A body representing night time economy businesses – which is suing the Scottish Government – has said the sector has been “left in limbo” over reopening due to a lack of clarity on dates from the Scottish Government.
Ahead of the First Minister announcing further easing of restrictions on Tuesday, the Night Time Industries Association (NTIA) Scotland has called for more certainty for the sector.
NTIA Scotland has previously launched legal action against the Scottish Government, which it says is proceeding “at pace”, over the emergency coronavirus legislation put in place last year.
NTIA Scotland chairman, Mike Grieve, said: “As our neighbours south of the border prepare to unlock and remove all restrictions within the coming weeks, in Scotland we remain stuck in perpetual limbo with still no indicative date for reopening or even an outline of the conditions which will allow nightlife to restart.
“We again ask the Scottish Government to work with us directly and urgently on establishing a constructive path towards the unrestricted reopening of the culturally important and economically valuable night time economy sector and to save the thousands of jobs currently at risk.
“Meantime, our legal action continues to gather support as we await a full response from Scottish Government legal representatives.”
The body also urged First Minister Nicola Sturgeon to hold a “crisis summit” with the sector to find solutions before 39,000 jobs are lost – according to NTIA research.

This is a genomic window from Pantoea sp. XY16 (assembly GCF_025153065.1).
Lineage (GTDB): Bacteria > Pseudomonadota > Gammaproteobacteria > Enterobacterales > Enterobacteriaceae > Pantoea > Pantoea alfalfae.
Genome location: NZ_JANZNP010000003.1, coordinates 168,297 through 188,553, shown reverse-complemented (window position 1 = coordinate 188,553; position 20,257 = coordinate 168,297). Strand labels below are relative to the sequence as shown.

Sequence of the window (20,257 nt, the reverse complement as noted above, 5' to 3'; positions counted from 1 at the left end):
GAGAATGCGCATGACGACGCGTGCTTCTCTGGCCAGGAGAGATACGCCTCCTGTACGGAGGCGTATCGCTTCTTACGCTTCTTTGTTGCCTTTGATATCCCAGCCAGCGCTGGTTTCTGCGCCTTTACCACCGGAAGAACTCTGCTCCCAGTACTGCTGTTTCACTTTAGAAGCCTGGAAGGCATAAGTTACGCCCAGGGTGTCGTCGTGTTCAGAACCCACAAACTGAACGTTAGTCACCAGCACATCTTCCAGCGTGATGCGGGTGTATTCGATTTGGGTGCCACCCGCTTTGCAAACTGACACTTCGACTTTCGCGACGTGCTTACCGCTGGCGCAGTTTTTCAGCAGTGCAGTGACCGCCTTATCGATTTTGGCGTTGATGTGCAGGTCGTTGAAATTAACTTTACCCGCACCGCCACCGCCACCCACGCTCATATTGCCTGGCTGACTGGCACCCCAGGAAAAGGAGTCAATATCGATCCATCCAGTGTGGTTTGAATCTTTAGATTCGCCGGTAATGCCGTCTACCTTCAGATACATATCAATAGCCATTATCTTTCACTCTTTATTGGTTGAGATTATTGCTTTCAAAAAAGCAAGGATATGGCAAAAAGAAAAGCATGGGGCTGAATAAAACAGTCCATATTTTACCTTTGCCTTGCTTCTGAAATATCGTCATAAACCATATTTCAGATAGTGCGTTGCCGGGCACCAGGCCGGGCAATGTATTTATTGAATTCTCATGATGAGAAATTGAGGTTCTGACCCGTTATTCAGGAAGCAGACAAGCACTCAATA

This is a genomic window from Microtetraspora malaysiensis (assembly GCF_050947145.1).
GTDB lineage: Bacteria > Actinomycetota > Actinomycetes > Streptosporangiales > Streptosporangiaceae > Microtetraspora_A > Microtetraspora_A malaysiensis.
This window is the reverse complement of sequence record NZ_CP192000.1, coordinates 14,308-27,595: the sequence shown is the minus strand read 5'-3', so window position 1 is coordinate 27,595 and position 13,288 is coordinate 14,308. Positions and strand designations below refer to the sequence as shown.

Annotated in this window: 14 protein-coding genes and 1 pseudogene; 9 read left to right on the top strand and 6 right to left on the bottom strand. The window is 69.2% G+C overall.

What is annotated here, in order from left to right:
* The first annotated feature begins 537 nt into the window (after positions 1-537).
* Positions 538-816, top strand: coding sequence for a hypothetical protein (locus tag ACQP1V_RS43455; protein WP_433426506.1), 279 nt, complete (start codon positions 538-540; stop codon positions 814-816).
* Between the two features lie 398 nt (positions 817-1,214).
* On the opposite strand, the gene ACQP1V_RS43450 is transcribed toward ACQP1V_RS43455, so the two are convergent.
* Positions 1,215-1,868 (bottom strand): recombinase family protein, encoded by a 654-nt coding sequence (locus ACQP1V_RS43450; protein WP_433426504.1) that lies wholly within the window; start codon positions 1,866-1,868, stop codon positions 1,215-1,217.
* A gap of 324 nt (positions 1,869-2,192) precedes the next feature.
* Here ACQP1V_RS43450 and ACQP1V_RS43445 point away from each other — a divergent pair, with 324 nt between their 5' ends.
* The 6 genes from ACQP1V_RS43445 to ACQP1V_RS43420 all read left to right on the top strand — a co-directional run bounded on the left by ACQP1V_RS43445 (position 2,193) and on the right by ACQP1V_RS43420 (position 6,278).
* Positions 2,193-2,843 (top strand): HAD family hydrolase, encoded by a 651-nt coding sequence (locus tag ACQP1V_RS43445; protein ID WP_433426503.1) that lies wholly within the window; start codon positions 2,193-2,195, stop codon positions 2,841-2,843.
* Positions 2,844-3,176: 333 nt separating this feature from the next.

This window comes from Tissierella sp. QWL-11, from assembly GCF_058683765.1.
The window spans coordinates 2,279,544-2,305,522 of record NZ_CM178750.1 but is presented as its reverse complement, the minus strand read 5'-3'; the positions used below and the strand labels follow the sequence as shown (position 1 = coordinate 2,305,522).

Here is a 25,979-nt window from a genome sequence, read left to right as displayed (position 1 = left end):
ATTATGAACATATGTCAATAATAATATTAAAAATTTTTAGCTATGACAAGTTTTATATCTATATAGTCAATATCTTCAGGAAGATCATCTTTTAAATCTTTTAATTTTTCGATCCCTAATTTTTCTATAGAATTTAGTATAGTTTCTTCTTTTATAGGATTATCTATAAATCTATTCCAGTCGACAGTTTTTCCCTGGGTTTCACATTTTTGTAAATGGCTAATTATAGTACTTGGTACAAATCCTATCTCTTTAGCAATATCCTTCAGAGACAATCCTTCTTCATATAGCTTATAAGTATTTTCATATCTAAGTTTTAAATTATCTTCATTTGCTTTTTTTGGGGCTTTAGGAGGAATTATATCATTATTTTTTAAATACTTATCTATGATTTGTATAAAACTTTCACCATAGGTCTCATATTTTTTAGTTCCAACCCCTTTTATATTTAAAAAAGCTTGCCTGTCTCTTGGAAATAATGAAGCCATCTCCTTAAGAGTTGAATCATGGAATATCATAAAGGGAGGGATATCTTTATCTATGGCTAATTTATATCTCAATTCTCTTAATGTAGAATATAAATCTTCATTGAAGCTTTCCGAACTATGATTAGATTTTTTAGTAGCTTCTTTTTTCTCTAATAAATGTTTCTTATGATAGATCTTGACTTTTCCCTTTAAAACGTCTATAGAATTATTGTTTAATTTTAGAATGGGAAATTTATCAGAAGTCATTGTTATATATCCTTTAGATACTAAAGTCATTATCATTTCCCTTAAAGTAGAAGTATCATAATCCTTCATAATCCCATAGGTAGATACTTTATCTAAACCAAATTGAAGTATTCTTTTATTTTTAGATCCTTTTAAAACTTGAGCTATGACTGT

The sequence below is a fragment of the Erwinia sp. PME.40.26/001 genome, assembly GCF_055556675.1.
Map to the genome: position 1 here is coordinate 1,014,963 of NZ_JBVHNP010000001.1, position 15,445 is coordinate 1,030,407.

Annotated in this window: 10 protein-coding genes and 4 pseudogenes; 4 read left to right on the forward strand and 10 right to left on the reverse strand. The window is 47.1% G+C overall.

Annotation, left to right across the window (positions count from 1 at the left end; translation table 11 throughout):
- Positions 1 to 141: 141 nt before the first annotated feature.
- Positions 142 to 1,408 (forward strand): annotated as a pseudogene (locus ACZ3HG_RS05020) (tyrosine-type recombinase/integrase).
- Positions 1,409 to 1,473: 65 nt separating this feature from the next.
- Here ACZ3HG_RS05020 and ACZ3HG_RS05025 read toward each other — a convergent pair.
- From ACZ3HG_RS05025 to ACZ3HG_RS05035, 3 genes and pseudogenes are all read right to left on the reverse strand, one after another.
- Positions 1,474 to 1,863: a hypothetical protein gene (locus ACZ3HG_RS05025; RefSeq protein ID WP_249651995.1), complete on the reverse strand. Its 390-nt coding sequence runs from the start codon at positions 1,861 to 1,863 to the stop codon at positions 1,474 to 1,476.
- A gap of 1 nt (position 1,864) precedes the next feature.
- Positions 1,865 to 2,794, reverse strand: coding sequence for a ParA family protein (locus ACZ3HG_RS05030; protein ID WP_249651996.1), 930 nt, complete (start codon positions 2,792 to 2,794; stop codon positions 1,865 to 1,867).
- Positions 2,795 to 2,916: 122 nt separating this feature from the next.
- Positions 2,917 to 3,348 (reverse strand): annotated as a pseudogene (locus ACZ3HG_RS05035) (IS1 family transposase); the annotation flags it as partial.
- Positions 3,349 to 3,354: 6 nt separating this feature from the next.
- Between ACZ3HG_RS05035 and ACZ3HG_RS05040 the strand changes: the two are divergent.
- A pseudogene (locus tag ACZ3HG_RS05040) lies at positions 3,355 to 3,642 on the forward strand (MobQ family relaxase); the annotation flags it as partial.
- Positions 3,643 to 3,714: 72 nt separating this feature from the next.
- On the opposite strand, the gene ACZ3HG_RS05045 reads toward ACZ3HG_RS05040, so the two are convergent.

The First Minister said she was open to the idea, telling the coronavirus briefing in Edinburgh: “We’ll be happy to talk, as we have done on an ongoing basis, to any group in any sector.
“Specifically on culture… we’ll shortly be announcing additional an £40 million of funding which is going to allow Creative Scotland to run a second round of the cultural organisations and venues recovery fund and also the performing arts relief fund.
“The purpose of that will be to help eligible organisations that didn’t receive funding in the first round so there is some further financial support that’s coming very shortly.”
Vice chairman Gavin Stevenson said: “For thousands of hard-pressed, night-time economy businesses being bankrupted by the commercially unviable levels system, May 17 is a reopening in name only.
“While people in England can now hug and kiss friends and family, and huge music festivals are being sold out this summer, people in Scotland are forced to revert to two-metre social distancing even to listen to an acoustic musician at Level 0 in the restrictions system.”
Speaking at the briefing on Tuesday, the First Minister announced that pool and snooker halls would be able to open from Monday, after previous plans considering them to be on the same level as nightclubs.
Scottish Labour leader Anas Sarwar had said he would take up the issue for such venues and speak to the First Minister, but hours later the announcement of the changes was made.
“The snooker and pool hall owners have really suffered from the Covid ban,” Mr Sarwar said.
He added: “So today’s change of heart from the Scottish Government is good news. I’m pleased the government has recognised the logic and validity of the snooker and pool owners’ campaign.”
Brian Links, who owns two Glasgow-based pool and snooker venues – and led a campaign with more than 30 other clubs – said: “We have campaigned for a long time to have snooker and pool halls given a decent break under Covid rules in the same way as pubs, restaurants and casinos.
“But we feared that although casinos would open snooker halls would still be banned.
“So we welcome the Scottish Government’s change of mind. Although to be honest we could say it’s not before time that the anomaly blighting snooker and pool was ended.”